Mosquito evolves because of global warming
WASHINGTON (AP) -- A tiny mosquito that lives in the pitcher plant is evolving in response to global warming, researchers report.
In a study appearing Tuesday in the Proceedings of the National Academy of Sciences, researchers at the University of Oregon in Eugene found that global warming is leading the pitcher plant mosquito, a tiny, fragile species that seldom bothers people, to delay when it breeds and develops.
The pitcher plant mosquito is not considered a pest. But experts say the study suggests that global warming also could lead to genetic changes in troublesome insects.
William E. Bradshaw of Oregon, the first author of study, said the pitcher plant mosquito bases its lifestyle on the length of day. When days grow shorter, it is genetically programmed to hibernate and settles in to spend the winter comfortably protected inside the pitcher plant, he said.
However, a subgroup within the pitcher plant mosquito population has slightly different genes that cause them to develop and reproduce later into the season. Global warming, by causing a longer growing season, favors this subgroup, Bradshaw said.
"The temperature changes caused by global warming are increasing the length of the season in which the animal can grow, develop and reproduce," he said. "As a result, animals that reproduce later in the season have a greater opportunity to leave their genes in the population."
As a result, global warming allows those mosquitoes to dominate others, Bradshaw said.
The pitcher plant mosquito, which lives mostly on nectar, is found in eastern North America, from Canada to Florida. Along its southern range, it is found as far west as Mississippi.
It is the southern type of pitcher plant mosquito that is adapted to a longer growing season, Bradshaw said. The study showed that this southern adaptation, favored by the effects of global warming, is now moving north.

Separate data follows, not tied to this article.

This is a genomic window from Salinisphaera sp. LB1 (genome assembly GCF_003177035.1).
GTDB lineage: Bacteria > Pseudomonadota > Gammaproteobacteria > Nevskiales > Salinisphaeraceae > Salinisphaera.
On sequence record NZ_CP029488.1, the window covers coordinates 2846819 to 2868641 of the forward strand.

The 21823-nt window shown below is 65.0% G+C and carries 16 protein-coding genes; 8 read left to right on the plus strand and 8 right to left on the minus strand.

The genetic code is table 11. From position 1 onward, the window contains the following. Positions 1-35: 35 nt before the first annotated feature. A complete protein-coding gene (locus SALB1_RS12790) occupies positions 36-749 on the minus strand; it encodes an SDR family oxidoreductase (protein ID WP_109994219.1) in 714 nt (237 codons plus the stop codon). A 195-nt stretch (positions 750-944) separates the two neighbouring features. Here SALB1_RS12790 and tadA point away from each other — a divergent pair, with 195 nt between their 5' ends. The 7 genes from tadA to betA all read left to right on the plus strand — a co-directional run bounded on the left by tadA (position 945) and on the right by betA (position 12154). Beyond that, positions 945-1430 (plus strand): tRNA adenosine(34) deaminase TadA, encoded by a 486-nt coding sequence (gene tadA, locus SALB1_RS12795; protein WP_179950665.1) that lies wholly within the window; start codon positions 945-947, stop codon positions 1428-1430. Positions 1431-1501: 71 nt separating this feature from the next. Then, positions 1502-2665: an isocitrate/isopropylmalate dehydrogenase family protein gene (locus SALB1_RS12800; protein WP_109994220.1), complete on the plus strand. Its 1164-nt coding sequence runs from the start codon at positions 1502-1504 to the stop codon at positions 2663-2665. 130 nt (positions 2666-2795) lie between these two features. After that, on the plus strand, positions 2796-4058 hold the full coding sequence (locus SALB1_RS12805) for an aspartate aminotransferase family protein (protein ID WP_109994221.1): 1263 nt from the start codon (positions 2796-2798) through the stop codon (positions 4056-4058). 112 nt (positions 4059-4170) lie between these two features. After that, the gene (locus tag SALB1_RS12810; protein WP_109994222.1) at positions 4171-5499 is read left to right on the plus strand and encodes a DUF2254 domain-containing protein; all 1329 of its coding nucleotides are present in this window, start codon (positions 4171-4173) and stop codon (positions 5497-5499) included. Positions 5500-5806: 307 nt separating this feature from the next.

In laboratory experiments, the Oregon researchers showed that this genetic adaptation can come to dominate a mosquito population in as little as five years.
"This is an important finding because it shows the genetic population of the mosquito was modified by global warming," said Marina Caillaud, a Cornell University genetic researcher who commented on Bradshaw's paper. "This suggests that this type of genetic adaptation could happen in other species also."
For instance, she said, other mosquitoes that are pests to humans might adapt so that the troublesome mosquito season could grow longer and expand further north.
Copyright 2001Associated Press. All rights reserved.
Global warming changes mosquitoes' genetic "off" switch
By James Randerson
The New Scientist
The genetic switch that tells the tiny pitcher-plant mosquito when to bed down for the winter has shifted, US scientists have discovered.
"This is the first example of a change in a real trait of known function that has been directly related to changes in seasonality," says William Bradshaw of the University of Oregon.
Many previous studies suggest the warming of the global climate is forcing animals and plants to adapt. In the UK, for example, migratory birds are flying south later and butterfly populations are shifting northwards.
But all of these changes can be attributed to the responses of individuals to the environment rather than genetic changes, according to Bradshaw and Christina Holzapfel at the University of Oregon.
The mosquitoes they collected in 1996 went into dormancy 9 days later than in those from 1972. The scientists were also able to detect a change in the switch time between mosquitoes collected in 1988 and 1993, indicating that swift greenhouse climate change is being tracked by rapid genetic changes.
The mosquitoes (Wyeomyia smithii) are widely distributed across eastern North America, from the Gulf of Mexico to Canada. They lay their eggs in carnivorous pitcher-plants, where the larvae develop to adulthood.
The larvae must enter a dormant phase to survive the winter, but timing is crucial. If dormancy begins too early, valuable feeding time is missed, if dormancy begins too late, the risk of damaging cold temperatures rises.
The researchers collected mosquitoes from 1972 to 1996 and brought them into the lab. Using artificial chambers with a programmed light cycle, but a constant temperature, they tested the day-length that prompted the larvae to enter dormancy.
By rearing them in a controlled environment, explains Bradshaw, "we were able to factor out environmental effects and isolate genetic changes."
Over 24 years, the critical day-length that sent the insects to sleep has shortened by just over half an hour. If the mosquitoes had been using this day length in 1972, they would have been killed by winter weather, says Bradshaw.
Journal reference: Proceedings of the National Academy of Sciences (vol 98, no 23)